Cash flow problems halt health projects
A NUMBER of projects commissioned by the Department of Health in the Northern Cape have been halted due to serious cash flow problems.
The Province received a budget of R376 billion from the health facility revitalisation infrastructure grant for the 2018/19 financial year.
Inside sources stated that the allocations from Treasury were exhausted, where service providers were not paid since May.
Out of this budget, R7.9 million was allocated for the completion of the Kimberley mental hospital for the first quarter, although sub-contractors said they were not paid due to non-payment to the main contractors, Mota-Engil Construction.
An amount of R12.4 million was allocated for the acquisition of clinical equipment for the new mental hospital, although the current project status is marked at zero percent.
According to the budget, the total cost of the new mental hospital is R4 billion
Construction on the R149.2 million Port Nolloth health care centre was suspended earlier this year, where letters of demand were sent in August for an outstanding amount of R19.5 million.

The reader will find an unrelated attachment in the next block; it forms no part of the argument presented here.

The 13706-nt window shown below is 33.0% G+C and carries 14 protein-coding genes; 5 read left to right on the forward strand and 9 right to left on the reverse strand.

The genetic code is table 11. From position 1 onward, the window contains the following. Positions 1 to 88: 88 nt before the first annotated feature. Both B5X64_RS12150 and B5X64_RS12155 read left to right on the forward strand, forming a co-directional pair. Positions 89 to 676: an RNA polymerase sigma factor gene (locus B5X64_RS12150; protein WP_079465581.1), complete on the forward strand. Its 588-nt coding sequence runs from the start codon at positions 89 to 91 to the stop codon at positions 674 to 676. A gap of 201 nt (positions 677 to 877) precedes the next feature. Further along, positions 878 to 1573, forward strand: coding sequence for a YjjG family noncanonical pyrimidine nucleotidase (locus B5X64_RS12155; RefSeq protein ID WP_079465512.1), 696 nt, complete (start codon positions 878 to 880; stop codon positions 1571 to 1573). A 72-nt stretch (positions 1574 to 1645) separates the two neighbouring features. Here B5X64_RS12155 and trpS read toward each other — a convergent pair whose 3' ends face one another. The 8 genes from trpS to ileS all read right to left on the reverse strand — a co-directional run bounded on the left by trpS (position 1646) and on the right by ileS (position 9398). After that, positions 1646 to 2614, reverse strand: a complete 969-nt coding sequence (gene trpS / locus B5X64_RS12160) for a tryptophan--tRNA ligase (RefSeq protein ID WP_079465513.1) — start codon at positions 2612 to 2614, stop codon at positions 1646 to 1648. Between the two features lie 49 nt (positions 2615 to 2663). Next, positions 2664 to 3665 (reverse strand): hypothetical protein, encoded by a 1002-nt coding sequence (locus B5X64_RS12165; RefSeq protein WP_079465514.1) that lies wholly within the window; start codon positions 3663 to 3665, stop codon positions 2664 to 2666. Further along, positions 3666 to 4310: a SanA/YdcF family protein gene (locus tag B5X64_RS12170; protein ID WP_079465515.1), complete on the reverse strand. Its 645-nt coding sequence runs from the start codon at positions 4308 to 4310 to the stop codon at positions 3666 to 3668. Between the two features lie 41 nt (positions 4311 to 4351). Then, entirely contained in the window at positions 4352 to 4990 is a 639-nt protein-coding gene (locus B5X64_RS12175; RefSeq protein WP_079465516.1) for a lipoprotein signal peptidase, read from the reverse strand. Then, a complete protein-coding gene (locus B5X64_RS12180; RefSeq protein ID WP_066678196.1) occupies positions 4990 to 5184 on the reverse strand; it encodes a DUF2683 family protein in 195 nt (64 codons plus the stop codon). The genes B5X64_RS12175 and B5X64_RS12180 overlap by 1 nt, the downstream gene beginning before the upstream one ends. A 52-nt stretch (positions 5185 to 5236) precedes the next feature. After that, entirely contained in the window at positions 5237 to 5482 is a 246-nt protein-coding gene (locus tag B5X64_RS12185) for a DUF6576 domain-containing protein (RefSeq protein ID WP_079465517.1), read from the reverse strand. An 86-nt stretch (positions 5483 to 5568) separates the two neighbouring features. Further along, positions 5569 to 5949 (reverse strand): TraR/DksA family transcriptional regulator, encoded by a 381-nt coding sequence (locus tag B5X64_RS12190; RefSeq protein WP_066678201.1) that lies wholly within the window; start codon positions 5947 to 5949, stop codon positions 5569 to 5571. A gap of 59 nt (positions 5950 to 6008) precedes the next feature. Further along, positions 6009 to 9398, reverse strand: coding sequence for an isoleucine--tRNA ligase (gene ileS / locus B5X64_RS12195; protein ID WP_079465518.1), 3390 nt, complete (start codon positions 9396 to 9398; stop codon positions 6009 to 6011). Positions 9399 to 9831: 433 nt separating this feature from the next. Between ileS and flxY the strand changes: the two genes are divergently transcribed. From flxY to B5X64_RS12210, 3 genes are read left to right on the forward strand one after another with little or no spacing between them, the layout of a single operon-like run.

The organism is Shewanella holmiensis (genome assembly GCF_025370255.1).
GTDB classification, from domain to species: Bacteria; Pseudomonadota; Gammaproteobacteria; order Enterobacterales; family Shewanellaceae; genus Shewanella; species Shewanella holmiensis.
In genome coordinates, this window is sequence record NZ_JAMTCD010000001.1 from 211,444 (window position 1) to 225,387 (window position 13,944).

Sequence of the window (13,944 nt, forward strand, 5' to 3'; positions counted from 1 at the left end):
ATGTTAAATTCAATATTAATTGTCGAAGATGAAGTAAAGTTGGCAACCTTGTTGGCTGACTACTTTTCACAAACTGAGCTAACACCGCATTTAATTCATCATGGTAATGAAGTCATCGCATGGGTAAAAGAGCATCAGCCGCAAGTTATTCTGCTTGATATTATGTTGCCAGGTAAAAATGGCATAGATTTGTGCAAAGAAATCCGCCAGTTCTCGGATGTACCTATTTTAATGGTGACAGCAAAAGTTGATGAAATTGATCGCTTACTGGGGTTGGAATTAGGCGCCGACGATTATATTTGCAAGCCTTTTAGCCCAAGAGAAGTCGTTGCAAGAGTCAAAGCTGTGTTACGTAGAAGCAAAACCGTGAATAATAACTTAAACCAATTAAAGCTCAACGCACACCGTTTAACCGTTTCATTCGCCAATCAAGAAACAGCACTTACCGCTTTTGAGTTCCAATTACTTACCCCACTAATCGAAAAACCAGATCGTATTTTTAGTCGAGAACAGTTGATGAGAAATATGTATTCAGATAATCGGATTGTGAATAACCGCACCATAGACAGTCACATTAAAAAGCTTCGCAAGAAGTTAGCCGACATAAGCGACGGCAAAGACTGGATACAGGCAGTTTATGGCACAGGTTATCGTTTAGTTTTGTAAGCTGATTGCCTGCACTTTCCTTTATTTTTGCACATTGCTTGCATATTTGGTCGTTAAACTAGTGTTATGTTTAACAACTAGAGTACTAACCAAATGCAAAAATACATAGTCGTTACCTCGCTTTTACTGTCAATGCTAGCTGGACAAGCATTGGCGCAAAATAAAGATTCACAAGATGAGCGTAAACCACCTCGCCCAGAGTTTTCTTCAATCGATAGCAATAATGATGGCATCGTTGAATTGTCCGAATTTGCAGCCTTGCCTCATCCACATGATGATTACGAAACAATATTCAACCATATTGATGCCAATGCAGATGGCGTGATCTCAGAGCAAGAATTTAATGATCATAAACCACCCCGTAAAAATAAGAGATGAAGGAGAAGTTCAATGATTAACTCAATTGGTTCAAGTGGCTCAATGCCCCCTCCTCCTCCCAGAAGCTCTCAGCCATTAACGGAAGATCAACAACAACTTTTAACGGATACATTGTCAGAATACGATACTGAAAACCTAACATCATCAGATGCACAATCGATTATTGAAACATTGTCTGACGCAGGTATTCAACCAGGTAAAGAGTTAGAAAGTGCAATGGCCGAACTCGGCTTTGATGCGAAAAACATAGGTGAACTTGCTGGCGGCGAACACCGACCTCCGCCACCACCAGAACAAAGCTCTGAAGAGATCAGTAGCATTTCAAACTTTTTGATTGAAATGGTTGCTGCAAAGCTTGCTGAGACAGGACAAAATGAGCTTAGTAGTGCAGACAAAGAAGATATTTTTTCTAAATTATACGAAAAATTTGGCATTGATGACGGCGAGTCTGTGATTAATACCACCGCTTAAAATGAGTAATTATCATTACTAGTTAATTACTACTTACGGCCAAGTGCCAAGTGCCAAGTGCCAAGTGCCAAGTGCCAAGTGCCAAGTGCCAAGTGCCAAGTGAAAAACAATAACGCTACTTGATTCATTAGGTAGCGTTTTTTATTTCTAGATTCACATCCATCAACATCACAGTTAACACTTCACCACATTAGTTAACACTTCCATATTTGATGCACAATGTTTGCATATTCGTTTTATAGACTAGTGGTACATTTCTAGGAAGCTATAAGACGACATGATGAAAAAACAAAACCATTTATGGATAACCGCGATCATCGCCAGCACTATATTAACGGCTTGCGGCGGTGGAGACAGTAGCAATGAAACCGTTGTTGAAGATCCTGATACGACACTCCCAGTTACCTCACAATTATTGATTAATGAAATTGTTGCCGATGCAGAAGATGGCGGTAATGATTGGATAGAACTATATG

The contractor indicated that the project was about 80 percent complete although no work would continue until final payment had been made. “Some payments have since been received.”
The HOD for Health, Steven Jonkers, in August, in correspondence, advised that the department was experiencing delays in processing payment certificates to service providers.
The construction of the R18.1 million Namakwa mortuary in Springbok, which is almost complete, cannot continue until all outstanding payments are honoured.
The contractor for the R20.2 million new Boegoeberg clinic in Groblershoop indicated that he was given “strict instructions” not to speak to the media.
Construction on the R14.6 million pharmacy at Springbok Hospital can proceed after payment was received.
Construction was supposed to be completed in July but will only be finished next year.
Sources indicated that the Kimberley nursing college student accommodation project, valued at R161.4 million, and the R19 million clinic at Bankhara Bodulong have apparently also been affected because of non-payment, although the contractors could not be reached for comment.
The MEC for Health, Fufe Makatong, yesterday indicated that the department had in fact underspent on its infrastructure grant.
“We have just received rolled over funds from Treasury to pay service providers.”
She added that all payments were up to date with regards to the mental hospital.
“We received money for operational costs and hope that by the end of the calendar year patients will be admitted at this facility. We are aiming to obtain specialised equipment by the end of this month.”
Makatong stated that the Port Nolloth community health care centre would be completed by the end of the financial year.